Olivia Wilde covers the latest issue of Variety, which is a preview of the Venice Film Festival. Don’t Worry Darling, Wilde’s second directorial feature film, will premiere in Venice. This interview is actually something of a “get” for Variety – this is the first time Olivia has spoken about hiring Harry Styles for DWD, about the rumors of a feud with Florence Pugh and about Jason Sudeikis sending a process server to CinemaCon to serve Olivia with papers dealing with custody of their two children. Olivia says many of the right things about feminism, about white feminism, about the ingrained bias against women in Hollywood. I still feel like something is slightly “off” about… a few things. She doesn’t really address the Pugh rumors head on (and Pugh notably did not offer quotes for this profile) but she does compliment Pugh and her performance. She complains about internet gossip ten minutes after she refers to being served as “vicious” and “sabotage.” Dramatique! Some highlights from this Variety story:
Being served with custody papers at CinemaCon: “It was my workplace. In any other workplace, it would be seen as an attack. It was really upsetting. It shouldn’t have been able to happen. There was a huge breach in security, which is really scary. The hurdles that you had to jump through to get into that room with several badges, plus special COVID tests that had to be taken days in advance, which gave you wristbands that were necessary to gain access to the event — this was something that required forethought.”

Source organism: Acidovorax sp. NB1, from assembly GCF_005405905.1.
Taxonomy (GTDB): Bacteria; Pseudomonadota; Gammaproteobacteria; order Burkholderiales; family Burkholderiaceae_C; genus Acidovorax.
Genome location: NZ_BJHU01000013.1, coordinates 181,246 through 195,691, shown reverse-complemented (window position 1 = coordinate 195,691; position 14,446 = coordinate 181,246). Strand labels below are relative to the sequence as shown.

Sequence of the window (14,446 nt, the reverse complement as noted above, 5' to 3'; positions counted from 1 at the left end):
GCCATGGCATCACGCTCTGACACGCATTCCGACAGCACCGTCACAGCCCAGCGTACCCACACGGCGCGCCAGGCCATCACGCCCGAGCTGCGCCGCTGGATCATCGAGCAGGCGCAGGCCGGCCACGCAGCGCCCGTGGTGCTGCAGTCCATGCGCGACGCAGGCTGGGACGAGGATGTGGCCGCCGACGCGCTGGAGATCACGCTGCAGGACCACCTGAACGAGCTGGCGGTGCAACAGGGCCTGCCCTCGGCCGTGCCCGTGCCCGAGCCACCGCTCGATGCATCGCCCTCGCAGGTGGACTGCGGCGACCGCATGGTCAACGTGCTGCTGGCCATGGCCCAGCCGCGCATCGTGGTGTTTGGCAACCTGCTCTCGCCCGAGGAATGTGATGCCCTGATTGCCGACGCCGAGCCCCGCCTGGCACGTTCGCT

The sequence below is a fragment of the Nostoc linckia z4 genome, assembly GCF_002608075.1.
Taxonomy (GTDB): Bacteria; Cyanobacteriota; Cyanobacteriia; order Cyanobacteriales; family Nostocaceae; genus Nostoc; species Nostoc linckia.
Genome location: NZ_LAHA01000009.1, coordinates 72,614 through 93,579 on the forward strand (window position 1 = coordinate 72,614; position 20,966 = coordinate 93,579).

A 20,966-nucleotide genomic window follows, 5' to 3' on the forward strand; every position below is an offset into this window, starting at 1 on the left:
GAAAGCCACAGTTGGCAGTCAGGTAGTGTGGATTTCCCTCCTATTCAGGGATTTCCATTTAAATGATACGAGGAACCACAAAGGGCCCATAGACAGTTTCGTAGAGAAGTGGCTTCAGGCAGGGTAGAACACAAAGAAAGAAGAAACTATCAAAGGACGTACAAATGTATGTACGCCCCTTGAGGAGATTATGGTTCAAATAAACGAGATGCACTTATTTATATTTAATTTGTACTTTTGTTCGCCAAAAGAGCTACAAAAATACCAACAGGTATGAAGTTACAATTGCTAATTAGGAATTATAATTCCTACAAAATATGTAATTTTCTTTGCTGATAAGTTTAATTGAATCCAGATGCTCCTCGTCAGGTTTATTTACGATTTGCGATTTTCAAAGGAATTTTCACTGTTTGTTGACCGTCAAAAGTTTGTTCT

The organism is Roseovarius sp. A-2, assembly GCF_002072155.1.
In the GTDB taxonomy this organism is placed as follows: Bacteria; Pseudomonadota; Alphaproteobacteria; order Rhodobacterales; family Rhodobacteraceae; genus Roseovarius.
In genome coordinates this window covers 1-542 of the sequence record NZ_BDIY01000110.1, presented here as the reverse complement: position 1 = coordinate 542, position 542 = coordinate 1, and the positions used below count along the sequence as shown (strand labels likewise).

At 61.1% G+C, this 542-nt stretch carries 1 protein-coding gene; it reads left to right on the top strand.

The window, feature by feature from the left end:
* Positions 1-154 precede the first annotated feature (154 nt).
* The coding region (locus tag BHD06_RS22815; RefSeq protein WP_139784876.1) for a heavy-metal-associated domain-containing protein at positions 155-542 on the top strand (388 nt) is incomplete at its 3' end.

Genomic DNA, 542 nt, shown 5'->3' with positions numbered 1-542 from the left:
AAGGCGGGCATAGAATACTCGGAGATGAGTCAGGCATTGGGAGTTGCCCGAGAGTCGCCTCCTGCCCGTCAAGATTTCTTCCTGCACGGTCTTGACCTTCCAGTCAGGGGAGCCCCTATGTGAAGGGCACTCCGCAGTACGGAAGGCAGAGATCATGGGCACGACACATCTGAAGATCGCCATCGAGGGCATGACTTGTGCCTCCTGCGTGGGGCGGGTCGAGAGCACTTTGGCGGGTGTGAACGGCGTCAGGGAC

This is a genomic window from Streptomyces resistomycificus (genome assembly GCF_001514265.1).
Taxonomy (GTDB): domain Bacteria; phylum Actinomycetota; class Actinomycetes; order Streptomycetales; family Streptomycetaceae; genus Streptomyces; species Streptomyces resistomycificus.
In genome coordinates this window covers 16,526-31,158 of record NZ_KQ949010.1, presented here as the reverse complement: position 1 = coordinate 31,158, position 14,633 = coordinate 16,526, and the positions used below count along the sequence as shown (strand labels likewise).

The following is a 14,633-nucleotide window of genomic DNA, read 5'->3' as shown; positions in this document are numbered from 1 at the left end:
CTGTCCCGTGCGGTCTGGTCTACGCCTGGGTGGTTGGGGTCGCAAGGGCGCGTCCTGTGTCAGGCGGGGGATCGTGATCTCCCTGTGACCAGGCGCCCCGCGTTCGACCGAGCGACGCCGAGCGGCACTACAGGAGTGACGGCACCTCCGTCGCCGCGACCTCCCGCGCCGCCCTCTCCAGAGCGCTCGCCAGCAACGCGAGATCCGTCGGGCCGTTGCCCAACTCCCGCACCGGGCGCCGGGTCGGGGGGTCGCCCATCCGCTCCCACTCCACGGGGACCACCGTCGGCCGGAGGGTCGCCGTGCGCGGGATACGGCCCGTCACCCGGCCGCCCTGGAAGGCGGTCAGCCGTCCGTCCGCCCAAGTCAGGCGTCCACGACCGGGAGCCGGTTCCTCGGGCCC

She carried on with her presentation after being served: “I hated that this nastiness distracted from the work of so many different people and the studio that I was up there representing. To try to sabotage that was really vicious. But I had a job to do; I’m not easily distracted. But, you know, sadly, it was not something that was entirely surprising to me. I mean, there’s a reason I left that relationship.”
The children suffered because she was served? “The only people who suffered were my kids, because they’ll have to see that, and they shouldn’t ever have to know that happened. For me, it was appalling, but the victims were an 8- and 5-year-old, and that’s really sad. I chose to become an actress; I willingly walked into the spotlight. But it’s not something my children have asked for. And when my kids are dragged into it, it’s deeply painful.”
Her children: When Wilde is with her children, she’s entirely with her children, she says. She makes breakfast every morning, never misses bedtime and takes them to school herself. “They are my world. They are my best friends.”
The story of ‘Don’t Worry Darling’: “I was looking for a way to tell a story about what happens when someone is willing to sacrifice a system that serves them in order to do the right thing. I was also thinking a lot about my place in society as someone who could rage against the patriarchy but in many ways totally benefits from it. Science fiction has a long history in film of allowing for political issues to be spoken out through entertaining narratives,” she says. “I don’t enjoy or feel inspired by stories that oversimplify feminism. It’s so much more complicated.” At the same time, Wilde didn’t want her next film to feel in any way “preachy.”